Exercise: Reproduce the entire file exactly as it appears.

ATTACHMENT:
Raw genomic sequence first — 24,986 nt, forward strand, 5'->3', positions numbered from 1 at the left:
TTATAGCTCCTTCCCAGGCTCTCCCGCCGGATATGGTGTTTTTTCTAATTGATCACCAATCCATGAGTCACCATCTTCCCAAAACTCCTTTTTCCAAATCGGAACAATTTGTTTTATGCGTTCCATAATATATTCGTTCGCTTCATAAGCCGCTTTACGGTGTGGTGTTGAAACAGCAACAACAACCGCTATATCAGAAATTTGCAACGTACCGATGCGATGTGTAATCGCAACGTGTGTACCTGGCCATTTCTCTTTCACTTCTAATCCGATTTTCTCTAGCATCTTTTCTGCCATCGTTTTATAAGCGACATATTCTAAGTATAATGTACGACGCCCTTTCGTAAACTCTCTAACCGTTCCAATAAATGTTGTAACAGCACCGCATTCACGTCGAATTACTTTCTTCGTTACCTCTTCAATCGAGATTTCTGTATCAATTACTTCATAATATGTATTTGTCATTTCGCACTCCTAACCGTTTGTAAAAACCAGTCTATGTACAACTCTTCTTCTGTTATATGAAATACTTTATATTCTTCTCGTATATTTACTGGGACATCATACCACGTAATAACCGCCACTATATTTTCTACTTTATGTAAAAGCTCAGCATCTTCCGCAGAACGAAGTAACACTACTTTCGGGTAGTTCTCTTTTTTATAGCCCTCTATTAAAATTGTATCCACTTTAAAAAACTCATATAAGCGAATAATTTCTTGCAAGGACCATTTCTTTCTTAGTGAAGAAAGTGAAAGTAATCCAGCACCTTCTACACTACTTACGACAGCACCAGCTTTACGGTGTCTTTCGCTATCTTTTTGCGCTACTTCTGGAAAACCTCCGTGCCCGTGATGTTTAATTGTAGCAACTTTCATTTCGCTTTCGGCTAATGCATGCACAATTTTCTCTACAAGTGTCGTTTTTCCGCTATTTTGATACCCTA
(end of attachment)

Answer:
Raw genomic sequence first — 24,986 nt, forward strand, 5'->3', positions numbered from 1 at the left:
TTATAGCTCCTTCCCAGGCTCTCCCGCCGGATATGGTGTTTTTTCTAATTGATCACCAATCCATGAGTCACCATCTTCCCAAAACTCCTTTTTCCAAATCGGAACAATTTGTTTTATGCGTTCCATAATATATTCGTTCGCTTCATAAGCCGCTTTACGGTGTGGTGTTGAAACAGCAACAACAACCGCTATATCAGAAATTTGCAACGTACCGATGCGATGTGTAATCGCAACGTGTGTACCTGGCCATTTCTCTTTCACTTCTAATCCGATTTTCTCTAGCATCTTTTCTGCCATCGTTTTATAAGCGACATATTCTAAGTATAATGTACGACGCCCTTTCGTAAACTCTCTAACCGTTCCAATAAATGTTGTAACAGCACCGCATTCACGTCGAATTACTTTCTTCGTTACCTCTTCAATCGAGATTTCTGTATCAATTACTTCATAATATGTATTTGTCATTTCGCACTCCTAACCGTTTGTAAAAACCAGTCTATGTACAACTCTTCTTCTGTTATATGAAATACTTTATATTCTTCTCGTATATTTACTGGGACATCATACCACGTAATAACCGCCACTATATTTTCTACTTTATGTAAAAGCTCAGCATCTTCCGCAGAACGAAGTAACACTACTTTCGGGTAGTTCTCTTTTTTATAGCCCTCTATTAAAATTGTATCCACTTTAAAAAACTCATATAAGCGAATAATTTCTTGCAAGGACCATTTCTTTCTTAGTGAAGAAAGTGAAAGTAATCCAGCACCTTCTACACTACTTACGACAGCACCAGCTTTACGGTGTCTTTCGCTATCTTTTTGCGCTACTTCTGGAAAACCTCCGTGCCCGTGATGTTTAATTGTAGCAACTTTCATTTCGCTTTCGGCTAATGCATGCACAATTTTCTCTACAAGTGTCGTTTTTCCGCTATTTTGATACCCTA